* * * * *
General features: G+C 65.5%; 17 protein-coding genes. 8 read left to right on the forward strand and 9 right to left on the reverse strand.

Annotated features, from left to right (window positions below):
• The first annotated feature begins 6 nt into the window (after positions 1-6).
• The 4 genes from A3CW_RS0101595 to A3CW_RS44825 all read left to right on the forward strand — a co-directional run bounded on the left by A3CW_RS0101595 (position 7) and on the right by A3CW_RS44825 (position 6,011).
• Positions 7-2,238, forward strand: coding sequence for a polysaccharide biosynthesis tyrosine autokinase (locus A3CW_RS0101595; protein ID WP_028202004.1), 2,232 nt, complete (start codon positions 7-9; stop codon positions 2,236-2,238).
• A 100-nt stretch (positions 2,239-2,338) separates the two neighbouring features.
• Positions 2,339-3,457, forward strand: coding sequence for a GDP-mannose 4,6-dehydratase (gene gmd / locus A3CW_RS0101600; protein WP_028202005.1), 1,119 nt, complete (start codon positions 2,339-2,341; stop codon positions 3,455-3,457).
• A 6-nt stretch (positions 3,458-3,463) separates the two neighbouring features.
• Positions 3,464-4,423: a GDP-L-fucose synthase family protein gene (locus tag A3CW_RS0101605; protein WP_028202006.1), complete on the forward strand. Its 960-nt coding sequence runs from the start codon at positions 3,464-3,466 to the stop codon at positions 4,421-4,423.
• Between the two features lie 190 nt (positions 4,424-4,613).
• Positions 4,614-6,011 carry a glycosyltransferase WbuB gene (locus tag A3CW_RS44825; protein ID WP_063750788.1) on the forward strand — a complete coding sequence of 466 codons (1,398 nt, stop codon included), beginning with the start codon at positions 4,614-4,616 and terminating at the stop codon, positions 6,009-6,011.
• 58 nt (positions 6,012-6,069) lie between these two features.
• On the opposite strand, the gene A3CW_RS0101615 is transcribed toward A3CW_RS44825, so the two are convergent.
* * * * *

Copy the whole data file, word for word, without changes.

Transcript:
General features: G+C 65.5%; 17 protein-coding genes. 8 read left to right on the forward strand and 9 right to left on the reverse strand.

Annotated features, from left to right (window positions below):
• The first annotated feature begins 6 nt into the window (after positions 1-6).
• The 4 genes from A3CW_RS0101595 to A3CW_RS44825 all read left to right on the forward strand — a co-directional run bounded on the left by A3CW_RS0101595 (position 7) and on the right by A3CW_RS44825 (position 6,011).
• Positions 7-2,238, forward strand: coding sequence for a polysaccharide biosynthesis tyrosine autokinase (locus A3CW_RS0101595; protein ID WP_028202004.1), 2,232 nt, complete (start codon positions 7-9; stop codon positions 2,236-2,238).
• A 100-nt stretch (positions 2,239-2,338) separates the two neighbouring features.
• Positions 2,339-3,457, forward strand: coding sequence for a GDP-mannose 4,6-dehydratase (gene gmd / locus A3CW_RS0101600; protein WP_028202005.1), 1,119 nt, complete (start codon positions 2,339-2,341; stop codon positions 3,455-3,457).
• A 6-nt stretch (positions 3,458-3,463) separates the two neighbouring features.
• Positions 3,464-4,423: a GDP-L-fucose synthase family protein gene (locus tag A3CW_RS0101605; protein WP_028202006.1), complete on the forward strand. Its 960-nt coding sequence runs from the start codon at positions 3,464-3,466 to the stop codon at positions 4,421-4,423.
• Between the two features lie 190 nt (positions 4,424-4,613).
• Positions 4,614-6,011 carry a glycosyltransferase WbuB gene (locus tag A3CW_RS44825; protein ID WP_063750788.1) on the forward strand — a complete coding sequence of 466 codons (1,398 nt, stop codon included), beginning with the start codon at positions 4,614-4,616 and terminating at the stop codon, positions 6,009-6,011.
• 58 nt (positions 6,012-6,069) lie between these two features.
• On the opposite strand, the gene A3CW_RS0101615 is transcribed toward A3CW_RS44825, so the two are convergent.